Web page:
Inspiration, Initiative, Integrity, Intrepidity!  Today, I am going to learn how to make links so people who want to read my book can go straight to Amazon and buy it.  And, when I review other books, people who read my reviews can find the books right away.  Today I am going to send my inner Barbie out for a manicure, channel my inner Xena, and face the unknown with fortitude.  I will wrestle with those demons of self-doubt and conquer them. ("But learning new things is hard." says Barbie.  "I can do hard things!" says Xena.  "Go decide which color polish you want.")  Saint Lisa will guide me (Thank you Mrs. Nowak) and Susan the Muse will smile on me when I am done.  I can do hard things!  Ayiyiyiyiyiyiyi!

Friday, April 8, 2011

G is for

Growth.  You just can't keep a Good tree down!  The old apple was pruned to within an inch of it's life last year, and yet it insists on persisting.  Sprouts and shoots emerge witht or without our encouragement.  In a few more years we likely will have a green tent in the summer, and in the fall, the ground will be cobbled with apples again.

Growth insists on persisting all around and through us.  If things aren't going the way you think they should, maybe you are just developing a good sound root system.  Then, almost overnight, you might leaf out and in time bear fruit.  You can't cause Growth, but you can help it along.  And unless you are a Bonsai person, you don't need to control the direction of the growth.  Espalieried trees and espaliered people are not hardy.  Grow where you're planted or Get the hell out!  It's your only life.  Have fun with it!

Thursday, April 7, 2011

F is for

If a picture is worth a thousand words, that's about four thousand on Flowers.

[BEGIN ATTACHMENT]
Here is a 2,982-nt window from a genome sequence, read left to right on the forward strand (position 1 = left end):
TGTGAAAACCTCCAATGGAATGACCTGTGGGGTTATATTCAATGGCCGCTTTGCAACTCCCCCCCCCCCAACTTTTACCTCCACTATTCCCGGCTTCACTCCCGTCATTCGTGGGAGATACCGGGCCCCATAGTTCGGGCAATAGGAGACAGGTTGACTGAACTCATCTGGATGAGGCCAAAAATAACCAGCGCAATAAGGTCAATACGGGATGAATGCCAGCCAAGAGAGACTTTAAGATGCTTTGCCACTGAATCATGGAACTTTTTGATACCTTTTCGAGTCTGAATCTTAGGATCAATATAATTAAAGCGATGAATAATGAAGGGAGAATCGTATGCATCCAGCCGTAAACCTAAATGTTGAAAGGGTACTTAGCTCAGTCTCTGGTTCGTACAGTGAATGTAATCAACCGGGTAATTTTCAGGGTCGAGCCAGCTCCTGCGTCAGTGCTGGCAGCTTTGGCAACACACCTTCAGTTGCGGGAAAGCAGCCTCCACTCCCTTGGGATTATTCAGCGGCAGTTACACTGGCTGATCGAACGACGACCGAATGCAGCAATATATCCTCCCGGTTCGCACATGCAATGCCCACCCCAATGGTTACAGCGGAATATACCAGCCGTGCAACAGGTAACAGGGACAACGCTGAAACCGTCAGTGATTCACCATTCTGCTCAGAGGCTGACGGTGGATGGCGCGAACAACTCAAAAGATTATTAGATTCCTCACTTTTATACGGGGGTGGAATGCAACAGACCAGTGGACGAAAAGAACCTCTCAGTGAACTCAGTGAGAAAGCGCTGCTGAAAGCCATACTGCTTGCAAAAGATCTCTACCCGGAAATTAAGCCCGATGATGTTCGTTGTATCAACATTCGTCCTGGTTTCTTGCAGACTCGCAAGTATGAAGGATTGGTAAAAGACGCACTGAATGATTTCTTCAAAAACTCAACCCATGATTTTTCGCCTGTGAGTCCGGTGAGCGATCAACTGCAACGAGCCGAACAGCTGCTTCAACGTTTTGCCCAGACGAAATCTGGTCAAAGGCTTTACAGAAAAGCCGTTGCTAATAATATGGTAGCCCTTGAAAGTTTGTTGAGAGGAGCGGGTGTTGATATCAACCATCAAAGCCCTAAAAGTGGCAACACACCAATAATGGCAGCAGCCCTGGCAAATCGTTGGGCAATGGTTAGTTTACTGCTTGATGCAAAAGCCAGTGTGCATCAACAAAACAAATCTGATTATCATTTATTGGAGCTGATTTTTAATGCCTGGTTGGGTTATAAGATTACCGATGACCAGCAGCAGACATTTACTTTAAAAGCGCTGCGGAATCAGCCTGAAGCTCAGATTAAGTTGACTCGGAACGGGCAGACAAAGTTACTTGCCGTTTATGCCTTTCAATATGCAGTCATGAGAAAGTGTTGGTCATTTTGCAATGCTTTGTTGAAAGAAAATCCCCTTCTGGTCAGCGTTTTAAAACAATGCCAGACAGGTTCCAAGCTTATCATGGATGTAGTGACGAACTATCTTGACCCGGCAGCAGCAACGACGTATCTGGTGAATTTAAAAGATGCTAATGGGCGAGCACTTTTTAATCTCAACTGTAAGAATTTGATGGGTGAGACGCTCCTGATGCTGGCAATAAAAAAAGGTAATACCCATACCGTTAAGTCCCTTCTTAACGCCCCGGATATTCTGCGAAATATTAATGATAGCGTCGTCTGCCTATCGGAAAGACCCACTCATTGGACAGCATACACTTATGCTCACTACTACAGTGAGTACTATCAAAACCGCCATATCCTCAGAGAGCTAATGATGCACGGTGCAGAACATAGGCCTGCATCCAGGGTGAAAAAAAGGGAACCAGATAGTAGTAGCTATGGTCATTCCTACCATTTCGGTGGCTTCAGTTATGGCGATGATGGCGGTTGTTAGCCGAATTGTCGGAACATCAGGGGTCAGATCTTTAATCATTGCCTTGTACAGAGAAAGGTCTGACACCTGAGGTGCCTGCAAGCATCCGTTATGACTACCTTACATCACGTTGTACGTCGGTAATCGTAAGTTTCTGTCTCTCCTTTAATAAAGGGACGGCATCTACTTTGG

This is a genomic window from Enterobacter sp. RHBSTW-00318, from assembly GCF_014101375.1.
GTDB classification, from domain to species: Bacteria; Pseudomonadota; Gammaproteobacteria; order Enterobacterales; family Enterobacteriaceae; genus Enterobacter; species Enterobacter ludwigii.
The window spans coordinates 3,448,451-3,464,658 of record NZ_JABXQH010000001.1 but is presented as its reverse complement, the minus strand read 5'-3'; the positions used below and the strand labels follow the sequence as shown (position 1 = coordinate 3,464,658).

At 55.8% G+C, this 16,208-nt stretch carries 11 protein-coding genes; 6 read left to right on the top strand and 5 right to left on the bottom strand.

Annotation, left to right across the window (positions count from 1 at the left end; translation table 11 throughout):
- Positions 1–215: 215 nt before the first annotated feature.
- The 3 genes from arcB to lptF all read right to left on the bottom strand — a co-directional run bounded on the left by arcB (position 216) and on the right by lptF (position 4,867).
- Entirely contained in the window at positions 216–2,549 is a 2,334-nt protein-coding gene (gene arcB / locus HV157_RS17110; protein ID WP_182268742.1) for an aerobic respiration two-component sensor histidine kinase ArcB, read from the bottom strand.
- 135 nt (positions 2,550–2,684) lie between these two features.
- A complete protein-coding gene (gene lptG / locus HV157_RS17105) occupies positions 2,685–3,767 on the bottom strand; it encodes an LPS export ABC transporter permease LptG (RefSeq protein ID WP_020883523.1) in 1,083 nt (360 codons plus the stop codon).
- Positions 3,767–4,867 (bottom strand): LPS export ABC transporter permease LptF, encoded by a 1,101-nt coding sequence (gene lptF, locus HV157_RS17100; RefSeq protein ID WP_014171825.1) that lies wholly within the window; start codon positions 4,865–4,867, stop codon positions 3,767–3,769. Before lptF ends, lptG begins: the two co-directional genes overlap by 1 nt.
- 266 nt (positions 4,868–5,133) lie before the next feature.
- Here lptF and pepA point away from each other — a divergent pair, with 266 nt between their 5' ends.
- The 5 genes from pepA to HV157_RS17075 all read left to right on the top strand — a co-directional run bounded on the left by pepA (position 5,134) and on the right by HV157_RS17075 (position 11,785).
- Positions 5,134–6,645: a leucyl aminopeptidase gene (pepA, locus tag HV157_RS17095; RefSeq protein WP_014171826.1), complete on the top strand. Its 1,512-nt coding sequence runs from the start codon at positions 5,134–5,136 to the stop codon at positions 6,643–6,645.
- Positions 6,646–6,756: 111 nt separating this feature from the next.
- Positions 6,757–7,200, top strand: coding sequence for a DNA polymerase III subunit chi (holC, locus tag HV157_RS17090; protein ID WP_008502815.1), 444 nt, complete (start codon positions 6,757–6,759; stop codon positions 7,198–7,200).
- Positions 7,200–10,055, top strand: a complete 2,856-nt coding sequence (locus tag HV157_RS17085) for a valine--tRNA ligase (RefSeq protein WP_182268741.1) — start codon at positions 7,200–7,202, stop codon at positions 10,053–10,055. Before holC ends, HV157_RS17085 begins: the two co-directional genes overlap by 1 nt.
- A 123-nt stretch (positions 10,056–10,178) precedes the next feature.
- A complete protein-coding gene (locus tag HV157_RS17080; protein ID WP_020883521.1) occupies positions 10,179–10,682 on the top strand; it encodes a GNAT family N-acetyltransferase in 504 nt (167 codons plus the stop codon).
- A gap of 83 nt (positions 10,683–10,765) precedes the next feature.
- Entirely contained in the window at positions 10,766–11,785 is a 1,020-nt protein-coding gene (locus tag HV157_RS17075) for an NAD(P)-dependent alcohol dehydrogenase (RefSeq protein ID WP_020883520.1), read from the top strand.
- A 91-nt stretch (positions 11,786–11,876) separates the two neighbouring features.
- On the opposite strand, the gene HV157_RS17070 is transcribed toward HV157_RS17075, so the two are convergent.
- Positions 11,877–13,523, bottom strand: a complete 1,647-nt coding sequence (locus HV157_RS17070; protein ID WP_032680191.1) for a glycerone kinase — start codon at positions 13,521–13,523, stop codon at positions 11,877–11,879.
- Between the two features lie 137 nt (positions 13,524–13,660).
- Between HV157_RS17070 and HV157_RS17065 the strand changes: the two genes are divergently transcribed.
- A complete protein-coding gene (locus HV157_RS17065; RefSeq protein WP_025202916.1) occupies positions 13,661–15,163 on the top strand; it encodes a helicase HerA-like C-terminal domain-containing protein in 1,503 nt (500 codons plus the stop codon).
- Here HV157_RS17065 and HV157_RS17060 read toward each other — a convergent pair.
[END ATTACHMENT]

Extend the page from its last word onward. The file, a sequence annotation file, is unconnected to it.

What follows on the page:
Wednesday, April 6, 2011


Eeeeeee! is the noise I make when the snow begins to fall and the carnivorous wooly mammoths descend from the north to tread me into the tundra and slurp me up like a pork-flavored snow-cone.  I don't like snow.  But really, Eeeeee, isn;pt much to blog about.

So I pulled out the 1947 dictionery from which my older brothers got my name (they needed a girl's name to go with Rick, my twin brother's name.  And they didn't like Rebecca or Rachel, so they had to do research.  The 1947 Webster's New Collegiate has a list of names and their menaings in the back.  Roxanna is from the old Persian word for Dawn of day.  My last name was Dahl, which is Norwegian for a dale or valley.  So my name translates as Dawn in the valley - sings: . . Dawn in the valley, valley so low.  Hang your head over, hear the wind blow.)

As I was sying, before I got so easily led astray, I opened the dictionery to E and the firts word upon which my eye fell was Ericaceous.  From the latin Erice or heath, from Greek Ereike. Bot. belonging to the heath faamily.  (Erricaceae)  Is it Ericaceous where you live? 

Of course, I then had to look up heath, and after that, wintergreen, and, well you wordsmiths out there KNOW what a time suck an open dictionery can be.

So if you are even in Ericaceous land, and it begins to snow, it is imperative the you immediately Errect an Edifice to protect yourself from Errant carnivorous wooly mamoths.

Does Legolass know the Elffabet?

Tuesday, April 5, 2011


Dauntless Swiftsure strode into one of my dreams one night and announced, "I'm deceitful and dangerous."  When I woke up, I knew she was part of Sanna's story.  Lisa develops her characters.  Mine come to me and yell behind my eardrums till I write them down.  They know exactly who they are and why they are and what they want to look like.  It's up to me to accomodate the details to fit them.  Oh, and they do what they want to do, and if the readers don't beliee it, then it's my job as a writer to convince the reader.